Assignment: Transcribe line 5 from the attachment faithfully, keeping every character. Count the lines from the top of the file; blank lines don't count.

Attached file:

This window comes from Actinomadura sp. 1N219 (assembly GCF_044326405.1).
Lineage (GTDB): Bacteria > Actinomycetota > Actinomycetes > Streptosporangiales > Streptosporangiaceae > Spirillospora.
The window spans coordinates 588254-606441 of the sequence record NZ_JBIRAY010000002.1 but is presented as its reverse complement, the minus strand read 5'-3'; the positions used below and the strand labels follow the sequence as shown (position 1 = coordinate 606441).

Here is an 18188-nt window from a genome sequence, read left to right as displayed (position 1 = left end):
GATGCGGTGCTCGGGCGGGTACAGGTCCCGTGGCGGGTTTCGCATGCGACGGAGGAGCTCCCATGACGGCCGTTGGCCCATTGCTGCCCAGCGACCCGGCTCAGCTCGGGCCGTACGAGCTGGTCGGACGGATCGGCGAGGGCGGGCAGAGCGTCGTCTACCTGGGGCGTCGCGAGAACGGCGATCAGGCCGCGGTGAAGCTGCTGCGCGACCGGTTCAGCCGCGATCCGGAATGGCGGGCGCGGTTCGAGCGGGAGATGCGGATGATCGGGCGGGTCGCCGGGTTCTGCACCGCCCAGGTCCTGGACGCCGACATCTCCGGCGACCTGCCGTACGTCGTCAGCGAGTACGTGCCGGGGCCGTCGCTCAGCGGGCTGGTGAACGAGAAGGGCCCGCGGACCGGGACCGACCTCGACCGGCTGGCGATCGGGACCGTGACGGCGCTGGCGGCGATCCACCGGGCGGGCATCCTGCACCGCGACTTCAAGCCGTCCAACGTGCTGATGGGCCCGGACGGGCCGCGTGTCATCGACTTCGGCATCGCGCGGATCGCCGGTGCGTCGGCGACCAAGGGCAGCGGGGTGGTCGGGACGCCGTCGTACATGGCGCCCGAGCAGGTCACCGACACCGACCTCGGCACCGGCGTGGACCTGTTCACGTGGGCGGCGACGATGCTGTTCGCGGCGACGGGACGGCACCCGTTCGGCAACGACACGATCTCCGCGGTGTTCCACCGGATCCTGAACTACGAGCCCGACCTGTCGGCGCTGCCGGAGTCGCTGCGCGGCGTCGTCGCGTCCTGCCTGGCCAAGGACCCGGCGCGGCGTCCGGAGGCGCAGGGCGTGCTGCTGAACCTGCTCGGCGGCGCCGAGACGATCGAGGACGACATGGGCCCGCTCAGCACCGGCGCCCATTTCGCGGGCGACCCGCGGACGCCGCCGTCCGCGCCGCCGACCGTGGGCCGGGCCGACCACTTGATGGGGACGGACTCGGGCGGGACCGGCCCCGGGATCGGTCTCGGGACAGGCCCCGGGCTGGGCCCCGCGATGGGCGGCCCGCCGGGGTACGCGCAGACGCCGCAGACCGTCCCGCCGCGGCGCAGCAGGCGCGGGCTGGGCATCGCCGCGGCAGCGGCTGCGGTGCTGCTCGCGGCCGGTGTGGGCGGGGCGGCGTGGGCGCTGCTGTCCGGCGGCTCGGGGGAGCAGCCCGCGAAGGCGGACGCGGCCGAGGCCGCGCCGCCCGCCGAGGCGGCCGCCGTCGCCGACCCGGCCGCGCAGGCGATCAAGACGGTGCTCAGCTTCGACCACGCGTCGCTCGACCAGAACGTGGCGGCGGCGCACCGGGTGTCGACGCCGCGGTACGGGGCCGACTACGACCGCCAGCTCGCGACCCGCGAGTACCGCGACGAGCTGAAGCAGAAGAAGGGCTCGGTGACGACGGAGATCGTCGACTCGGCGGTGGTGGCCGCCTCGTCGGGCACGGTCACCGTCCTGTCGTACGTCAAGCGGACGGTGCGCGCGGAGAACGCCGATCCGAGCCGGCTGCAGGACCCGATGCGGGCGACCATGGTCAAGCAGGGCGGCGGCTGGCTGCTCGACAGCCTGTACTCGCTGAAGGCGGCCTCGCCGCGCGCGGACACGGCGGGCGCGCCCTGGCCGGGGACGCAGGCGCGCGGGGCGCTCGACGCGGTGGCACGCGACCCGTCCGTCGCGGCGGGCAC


GATGCGGTGCTCGGGCGGGTACAGGTCCCGTGGCGGGTTTCGCATGCGACGGAGGAGCTCCCATGACGGCCGTTGGCCCATTGCTGCCCAGCGACCCGGCTCAGCTCGGGCCGTACGAGCTGGTCGGACGGATCGGCGAGGGCGGGCAGAGCGTCGTCTACCTGGGGCGTCGCGAGAACGGCGATCAGGCCGCGGTGAAGCTGCTGCGCGACCGGTTCAGCCGCGATCCGGAATGGCGGGCGCGGTTCGAGCGGGAGATGCGGATGATCGGGCGGGTCGCCGGGTTCTGCACCGCCCAGGTCCTGGACGCCGACATCTCCGGCGACCTGCCGTACGTCGTCAGCGAGTACGTGCCGGGGCCGTCGCTCAGCGGGCTGGTGAACGAGAAGGGCCCGCGGACCGGGACCGACCTCGACCGGCTGGCGATCGGGACCGTGACGGCGCTGGCGGCGATCCACCGGGCGGGCATCCTGCACCGCGACTTCAAGCCGTCCAACGTGCTGATGGGCCCGGACGGGCCGCGTGTCATCGACTTCGGCATCGCGCGGATCGCCGGTGCGTCGGCGACCAAGGGCAGCGGGGTGGTCGGGACGCCGTCGTACATGGCGCCCGAGCAGGTCACCGACACCGACCTCGGCACCGGCGTGGACCTGTTCACGTGGGCGGCGACGATGCTGTTCGCGGCGACGGGACGGCACCCGTTCGGCAACGACACGATCTCCGCGGTGTTCCACCGGATCCTGAACTACGAGCCCGACCTGTCGGCGCTGCCGGAGTCGCTGCGCGGCGTCGTCGCGTCCTGCCTGGCCAAGGACCCGGCGCGGCGTCCGGAGGCGCAGGGCGTGCTGCTGAACCTGCTCGGCGGCGCCGAGACGATCGAGGACGACATGGGCCCGCTCAGCACCGGCGCCCATTTCGCGGGCGACCCGCGGACGCCGCCGTCCGCGCCGCCGACCGTGGGCCGGGCCGACCACTTGATGGGGACGGACTCGGGCGGGACCGGCCCCGGGATCGGTCTCGGGACAGGCCCCGGGCTGGGCCCCGCGATGGGCGGCCCGCCGGGGTACGCGCAGACGCCGCAGACCGTCCCGCCGCGGCGCAGCAGGCGCGGGCTGGGCATCGCCGCGGCAGCGGCTGCGGTGCTGCTCGCGGCCGGTGTGGGCGGGGCGGCGTGGGCGCTGCTGTCCGGCGGCTCGGGGGAGCAGCCCGCGAAGGCGGACGCGGCCGAGGCCGCGCCGCCCGCCGAGGCGGCCGCCGTCGCCGACCCGGCCGCGCAGGCGATCAAGACGGTGCTCAGCTTCGACCACGCGTCGCTCGACCAGAACGTGGCGGCGGCGCACCGGGTGTCGACGCCGCGGTACGGGGCCGACTACGACCGCCAGCTCGCGACCCGCGAGTACCGCGACGAGCTGAAGCAGAAGAAGGGCTCGGTGACGACGGAGATCGTCGACTCGGCGGTGGTGGCCGCCTCGTCGGGCACGGTCACCGTCCTGTCGTACGTCAAGCGGACGGTGCGCGCGGAGAACGCCGATCCGAGCCGGCTGCAGGACCCGATGCGGGCGACCATGGTCAAGCAGGGCGGCGGCTGGCTGCTCGACAGCCTGTACTCGCTGAAGGCGGCCTCGCCGCGCGCGGACACGGCGGGCGCGCCCTGGCCGGGGACGCAGGCGCGCGGGGCGCTCGACGCGGTGGCACGCGACCCGTCCGTCGCGGCGGGCAC